When Mary Douglas Nicol was born 100 years ago today, the idea of human physical evolution was only a few decades old, and very little evidence of any humanlike creatures beyond ourselves and living apes had been discovered.
Some specimens of Neanderthals had been found, but the most complete skeleton belonged to an aged, worn, arthritic man. This contributed to a common view that whatever ancestors we had were, like Hobbes’s image of primitive life itself, “nasty, brutish, and short.”
Through a life of dedication to research and exploration of Africa’s Rift Valley, Mary met and married Louis Leakey and together they brought to light some of the most significant and spectacular remains of ancient human ancestors more apelike, and more clearly energetic and capable than many had considered possible. The discovery in 1960 of Homo habilis, the “handy man,” marked the earliest known expert stone tool makers, and the footprints at Laetoli revealed for the first time a snapshot of our apelike forebears in action. Throughout the years she was supported by more than 25 grants from the National Geographic Society. (Read her full biography.)
Her son, Richard, continued the work and has been a champion for Africa’s people and animals for decades. His wife, Meave, has made significant discoveries as well, and has continued to be a leader in paleoanthropology. Though Mary Leakey herself died in 1996, Meave and her daughter Louise continue the family legacy.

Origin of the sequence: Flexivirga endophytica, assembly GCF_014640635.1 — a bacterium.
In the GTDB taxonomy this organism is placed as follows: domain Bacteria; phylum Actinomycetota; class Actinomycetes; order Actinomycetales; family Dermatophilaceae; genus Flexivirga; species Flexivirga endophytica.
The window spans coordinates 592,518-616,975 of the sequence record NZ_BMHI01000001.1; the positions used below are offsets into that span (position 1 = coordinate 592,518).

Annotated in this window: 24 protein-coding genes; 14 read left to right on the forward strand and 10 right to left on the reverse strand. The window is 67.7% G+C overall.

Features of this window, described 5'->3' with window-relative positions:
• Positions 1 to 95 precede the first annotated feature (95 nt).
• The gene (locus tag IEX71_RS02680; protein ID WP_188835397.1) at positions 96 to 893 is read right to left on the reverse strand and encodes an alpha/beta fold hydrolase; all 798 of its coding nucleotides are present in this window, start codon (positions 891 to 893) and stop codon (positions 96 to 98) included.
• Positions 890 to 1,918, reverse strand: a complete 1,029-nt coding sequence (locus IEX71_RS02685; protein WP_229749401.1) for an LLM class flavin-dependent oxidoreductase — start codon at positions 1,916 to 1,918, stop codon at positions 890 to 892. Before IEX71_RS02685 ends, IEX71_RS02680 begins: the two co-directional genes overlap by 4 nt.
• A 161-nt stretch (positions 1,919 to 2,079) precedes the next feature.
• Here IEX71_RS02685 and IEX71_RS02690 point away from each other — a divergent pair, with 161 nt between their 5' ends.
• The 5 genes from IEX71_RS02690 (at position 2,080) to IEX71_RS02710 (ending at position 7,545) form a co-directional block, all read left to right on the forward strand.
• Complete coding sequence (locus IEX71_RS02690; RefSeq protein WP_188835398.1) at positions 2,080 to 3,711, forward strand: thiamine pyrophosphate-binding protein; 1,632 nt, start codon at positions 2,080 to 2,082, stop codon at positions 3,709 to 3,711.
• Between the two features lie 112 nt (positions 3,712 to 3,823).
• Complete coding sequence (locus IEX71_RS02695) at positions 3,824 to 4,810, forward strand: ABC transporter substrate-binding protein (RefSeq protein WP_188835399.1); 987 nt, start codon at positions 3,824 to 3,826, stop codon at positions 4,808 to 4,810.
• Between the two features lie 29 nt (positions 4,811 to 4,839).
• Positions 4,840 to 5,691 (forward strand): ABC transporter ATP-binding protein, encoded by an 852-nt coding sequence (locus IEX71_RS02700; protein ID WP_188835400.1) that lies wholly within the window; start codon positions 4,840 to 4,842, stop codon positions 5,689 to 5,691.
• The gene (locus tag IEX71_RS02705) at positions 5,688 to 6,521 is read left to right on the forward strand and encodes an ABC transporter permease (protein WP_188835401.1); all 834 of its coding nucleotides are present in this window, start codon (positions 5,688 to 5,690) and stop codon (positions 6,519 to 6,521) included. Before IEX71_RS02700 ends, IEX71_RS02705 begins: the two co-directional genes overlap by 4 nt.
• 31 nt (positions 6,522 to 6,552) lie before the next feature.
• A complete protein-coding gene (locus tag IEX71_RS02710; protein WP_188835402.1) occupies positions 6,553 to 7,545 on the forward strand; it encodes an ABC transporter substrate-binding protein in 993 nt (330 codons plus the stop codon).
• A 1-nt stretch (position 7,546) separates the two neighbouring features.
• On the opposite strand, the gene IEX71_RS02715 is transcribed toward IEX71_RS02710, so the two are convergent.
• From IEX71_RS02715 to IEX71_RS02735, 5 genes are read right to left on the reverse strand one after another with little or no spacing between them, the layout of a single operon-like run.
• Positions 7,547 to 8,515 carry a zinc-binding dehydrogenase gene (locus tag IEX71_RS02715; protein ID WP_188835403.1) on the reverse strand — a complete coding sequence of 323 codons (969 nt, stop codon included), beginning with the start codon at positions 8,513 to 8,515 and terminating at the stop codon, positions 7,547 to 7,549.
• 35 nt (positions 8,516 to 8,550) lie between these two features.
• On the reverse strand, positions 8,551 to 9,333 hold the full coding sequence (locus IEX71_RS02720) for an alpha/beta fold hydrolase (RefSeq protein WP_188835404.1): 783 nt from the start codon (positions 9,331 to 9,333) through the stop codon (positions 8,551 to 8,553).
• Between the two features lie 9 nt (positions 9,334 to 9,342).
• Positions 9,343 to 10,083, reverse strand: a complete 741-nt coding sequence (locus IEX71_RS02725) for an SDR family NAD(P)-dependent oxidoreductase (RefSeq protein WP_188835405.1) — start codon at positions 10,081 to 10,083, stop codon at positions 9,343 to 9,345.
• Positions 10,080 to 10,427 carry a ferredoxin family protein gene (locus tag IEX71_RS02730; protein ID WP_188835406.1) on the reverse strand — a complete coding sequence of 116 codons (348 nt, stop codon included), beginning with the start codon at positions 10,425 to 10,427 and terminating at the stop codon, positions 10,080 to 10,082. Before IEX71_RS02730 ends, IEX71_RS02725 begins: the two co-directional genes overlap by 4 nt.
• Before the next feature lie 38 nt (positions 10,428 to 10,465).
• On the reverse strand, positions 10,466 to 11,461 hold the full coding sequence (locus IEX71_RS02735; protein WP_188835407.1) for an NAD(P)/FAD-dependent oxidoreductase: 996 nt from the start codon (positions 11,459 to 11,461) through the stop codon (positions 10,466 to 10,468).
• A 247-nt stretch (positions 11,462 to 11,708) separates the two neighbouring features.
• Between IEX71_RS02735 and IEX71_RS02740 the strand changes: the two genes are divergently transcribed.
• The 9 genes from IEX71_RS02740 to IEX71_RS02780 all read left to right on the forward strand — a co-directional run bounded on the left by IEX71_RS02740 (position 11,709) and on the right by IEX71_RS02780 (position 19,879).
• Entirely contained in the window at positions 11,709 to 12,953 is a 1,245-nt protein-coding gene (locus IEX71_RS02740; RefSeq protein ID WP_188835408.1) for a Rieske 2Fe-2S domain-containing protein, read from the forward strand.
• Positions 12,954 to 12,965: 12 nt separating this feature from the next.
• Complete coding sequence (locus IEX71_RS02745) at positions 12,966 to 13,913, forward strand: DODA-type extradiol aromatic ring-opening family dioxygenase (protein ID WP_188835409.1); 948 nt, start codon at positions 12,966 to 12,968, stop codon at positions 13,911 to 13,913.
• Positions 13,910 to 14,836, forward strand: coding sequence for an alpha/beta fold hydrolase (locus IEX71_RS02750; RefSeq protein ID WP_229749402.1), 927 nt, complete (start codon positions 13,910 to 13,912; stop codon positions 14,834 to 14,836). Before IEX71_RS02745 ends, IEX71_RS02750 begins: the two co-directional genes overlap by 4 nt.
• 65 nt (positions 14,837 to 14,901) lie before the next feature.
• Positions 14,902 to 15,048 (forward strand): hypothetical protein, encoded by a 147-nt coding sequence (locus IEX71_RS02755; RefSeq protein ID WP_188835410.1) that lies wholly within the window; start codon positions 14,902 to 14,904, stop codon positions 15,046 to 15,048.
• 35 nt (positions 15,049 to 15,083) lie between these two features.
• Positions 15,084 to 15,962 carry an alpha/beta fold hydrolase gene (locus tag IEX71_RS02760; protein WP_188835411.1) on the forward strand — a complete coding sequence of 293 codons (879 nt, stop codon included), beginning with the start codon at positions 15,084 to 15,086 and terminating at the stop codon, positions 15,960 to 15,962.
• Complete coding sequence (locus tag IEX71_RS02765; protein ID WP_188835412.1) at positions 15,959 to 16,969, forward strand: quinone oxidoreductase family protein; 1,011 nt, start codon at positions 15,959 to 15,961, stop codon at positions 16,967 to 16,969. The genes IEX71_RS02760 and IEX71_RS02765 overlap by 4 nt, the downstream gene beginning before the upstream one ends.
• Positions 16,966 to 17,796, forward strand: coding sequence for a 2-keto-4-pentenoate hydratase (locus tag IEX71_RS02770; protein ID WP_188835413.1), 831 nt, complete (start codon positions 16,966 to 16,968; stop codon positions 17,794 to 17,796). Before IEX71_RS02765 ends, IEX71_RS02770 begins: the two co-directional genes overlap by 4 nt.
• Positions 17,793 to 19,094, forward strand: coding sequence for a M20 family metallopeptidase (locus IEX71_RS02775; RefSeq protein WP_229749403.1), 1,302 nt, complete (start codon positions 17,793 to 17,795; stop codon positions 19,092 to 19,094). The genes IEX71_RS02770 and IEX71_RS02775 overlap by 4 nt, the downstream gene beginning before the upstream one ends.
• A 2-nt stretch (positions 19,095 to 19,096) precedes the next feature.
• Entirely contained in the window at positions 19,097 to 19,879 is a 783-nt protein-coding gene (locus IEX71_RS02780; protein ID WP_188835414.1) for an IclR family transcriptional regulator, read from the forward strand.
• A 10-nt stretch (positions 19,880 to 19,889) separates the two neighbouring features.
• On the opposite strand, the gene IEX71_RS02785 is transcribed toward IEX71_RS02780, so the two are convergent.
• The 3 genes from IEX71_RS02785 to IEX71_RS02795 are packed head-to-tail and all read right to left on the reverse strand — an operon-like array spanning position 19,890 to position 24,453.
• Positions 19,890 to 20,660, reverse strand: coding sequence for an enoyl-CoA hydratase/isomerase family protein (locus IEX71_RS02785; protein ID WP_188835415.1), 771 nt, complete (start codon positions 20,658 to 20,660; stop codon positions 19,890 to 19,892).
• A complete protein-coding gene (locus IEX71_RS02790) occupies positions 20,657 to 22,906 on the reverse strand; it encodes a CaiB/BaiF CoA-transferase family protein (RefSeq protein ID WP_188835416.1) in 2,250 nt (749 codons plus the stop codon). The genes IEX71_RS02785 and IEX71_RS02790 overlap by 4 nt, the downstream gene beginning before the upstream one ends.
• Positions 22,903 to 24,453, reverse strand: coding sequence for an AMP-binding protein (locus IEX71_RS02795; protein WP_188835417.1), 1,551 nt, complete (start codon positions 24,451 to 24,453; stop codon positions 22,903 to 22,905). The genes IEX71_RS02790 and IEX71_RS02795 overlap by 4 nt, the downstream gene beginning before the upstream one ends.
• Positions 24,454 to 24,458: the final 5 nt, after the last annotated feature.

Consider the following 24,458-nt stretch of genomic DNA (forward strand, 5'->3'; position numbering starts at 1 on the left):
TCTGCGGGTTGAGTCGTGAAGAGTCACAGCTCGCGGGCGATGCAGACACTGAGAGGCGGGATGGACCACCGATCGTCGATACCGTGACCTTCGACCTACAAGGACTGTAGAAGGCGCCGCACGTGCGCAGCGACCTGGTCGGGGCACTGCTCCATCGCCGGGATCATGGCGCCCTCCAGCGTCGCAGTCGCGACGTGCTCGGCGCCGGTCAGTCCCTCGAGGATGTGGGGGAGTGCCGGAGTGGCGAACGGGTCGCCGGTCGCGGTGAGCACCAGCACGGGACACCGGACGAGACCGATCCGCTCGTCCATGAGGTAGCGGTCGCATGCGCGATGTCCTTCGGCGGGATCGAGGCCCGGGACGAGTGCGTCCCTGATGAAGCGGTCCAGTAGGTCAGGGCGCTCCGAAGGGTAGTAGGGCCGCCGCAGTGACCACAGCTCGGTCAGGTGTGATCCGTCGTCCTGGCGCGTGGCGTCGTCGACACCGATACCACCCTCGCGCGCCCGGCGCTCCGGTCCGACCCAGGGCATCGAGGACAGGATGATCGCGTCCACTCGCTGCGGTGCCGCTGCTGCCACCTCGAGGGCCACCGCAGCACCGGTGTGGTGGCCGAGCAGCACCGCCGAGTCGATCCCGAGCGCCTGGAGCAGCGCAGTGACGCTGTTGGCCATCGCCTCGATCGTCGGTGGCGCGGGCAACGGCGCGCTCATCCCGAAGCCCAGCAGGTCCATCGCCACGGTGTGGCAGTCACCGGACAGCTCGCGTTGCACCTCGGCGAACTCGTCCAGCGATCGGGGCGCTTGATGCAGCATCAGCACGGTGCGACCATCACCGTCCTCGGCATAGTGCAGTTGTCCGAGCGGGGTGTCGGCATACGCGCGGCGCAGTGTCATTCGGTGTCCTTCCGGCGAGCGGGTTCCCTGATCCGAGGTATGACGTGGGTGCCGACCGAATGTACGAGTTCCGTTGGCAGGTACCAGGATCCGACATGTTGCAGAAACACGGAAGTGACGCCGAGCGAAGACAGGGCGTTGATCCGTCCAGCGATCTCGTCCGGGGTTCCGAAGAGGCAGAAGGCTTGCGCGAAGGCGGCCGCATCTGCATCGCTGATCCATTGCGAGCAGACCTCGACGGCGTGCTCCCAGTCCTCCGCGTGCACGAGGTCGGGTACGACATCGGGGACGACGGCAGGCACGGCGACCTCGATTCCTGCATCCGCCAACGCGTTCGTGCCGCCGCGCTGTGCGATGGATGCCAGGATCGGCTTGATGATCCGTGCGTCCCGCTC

Today Louise and Meave are National Geographic Explorers-in-Residence, continuing to push the boundaries of what we know about early human ancestors, and perhaps more importantly on a human level, how we think about them. One hundred years ago today human beings knew very little about our ancient origins. Because of the life and example of Mary Leakey, we know ourselves better now, and continue to learn more every day.
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Celebrate National Geographic’s 125th Anniversary.
Learn more about the life of Mary Leakey on the Leakey family website.
Hear Meave describe her most recent discovery in this segment from the National Geographic Weekend radio show:
Meave Leakey held onto the skull, even though she didn’t know exactly how it fit. The National Geographic Explorer-in-Residence found the two million year old cranium near Kenya’s Lake Turkana in 1972. If the skull wasn’t an “aberrant specimen,” she knew that it didn’t belong to a member of homo erectus or homo habilis, who lived in the same area at that time. But Leakey finally found other specimen like that of skull 1470. She tells Boyd that the species doesn’t necessarily represent a human forbear, but is certainly a related species. Listen below.
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